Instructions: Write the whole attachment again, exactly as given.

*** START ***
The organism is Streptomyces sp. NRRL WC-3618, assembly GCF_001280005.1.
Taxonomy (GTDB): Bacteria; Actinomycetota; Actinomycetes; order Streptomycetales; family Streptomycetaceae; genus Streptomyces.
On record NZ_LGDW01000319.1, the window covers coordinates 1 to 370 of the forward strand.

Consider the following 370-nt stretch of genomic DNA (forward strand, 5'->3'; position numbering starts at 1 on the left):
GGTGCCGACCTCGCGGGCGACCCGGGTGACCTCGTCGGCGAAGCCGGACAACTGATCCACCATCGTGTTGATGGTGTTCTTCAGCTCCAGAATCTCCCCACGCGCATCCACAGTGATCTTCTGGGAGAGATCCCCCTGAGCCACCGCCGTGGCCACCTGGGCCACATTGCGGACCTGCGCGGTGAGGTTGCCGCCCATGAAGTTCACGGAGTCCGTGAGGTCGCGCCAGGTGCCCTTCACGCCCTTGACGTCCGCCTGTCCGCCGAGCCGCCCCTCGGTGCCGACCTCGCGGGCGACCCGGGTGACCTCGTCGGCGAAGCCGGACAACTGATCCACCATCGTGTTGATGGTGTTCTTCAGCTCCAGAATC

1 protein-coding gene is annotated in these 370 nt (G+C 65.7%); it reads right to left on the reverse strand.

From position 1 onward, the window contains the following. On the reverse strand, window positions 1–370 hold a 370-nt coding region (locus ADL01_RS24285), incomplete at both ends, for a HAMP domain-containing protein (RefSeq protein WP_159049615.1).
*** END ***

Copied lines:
The organism is Streptomyces sp. NRRL WC-3618, assembly GCF_001280005.1.
Taxonomy (GTDB): Bacteria; Actinomycetota; Actinomycetes; order Streptomycetales; family Streptomycetaceae; genus Streptomyces.
On record NZ_LGDW01000319.1, the window covers coordinates 1 to 370 of the forward strand.

Consider the following 370-nt stretch of genomic DNA (forward strand, 5'->3'; position numbering starts at 1 on the left):
GGTGCCGACCTCGCGGGCGACCCGGGTGACCTCGTCGGCGAAGCCGGACAACTGATCCACCATCGTGTTGATGGTGTTCTTCAGCTCCAGAATCTCCCCACGCGCATCCACAGTGATCTTCTGGGAGAGATCCCCCTGAGCCACCGCCGTGGCCACCTGGGCCACATTGCGGACCTGCGCGGTGAGGTTGCCGCCCATGAAGTTCACGGAGTCCGTGAGGTCGCGCCAGGTGCCCTTCACGCCCTTGACGTCCGCCTGTCCGCCGAGCCGCCCCTCGGTGCCGACCTCGCGGGCGACCCGGGTGACCTCGTCGGCGAAGCCGGACAACTGATCCACCATCGTGTTGATGGTGTTCTTCAGCTCCAGAATC

1 protein-coding gene is annotated in these 370 nt (G+C 65.7%); it reads right to left on the reverse strand.

From position 1 onward, the window contains the following. On the reverse strand, window positions 1–370 hold a 370-nt coding region (locus ADL01_RS24285), incomplete at both ends, for a HAMP domain-containing protein (RefSeq protein WP_159049615.1).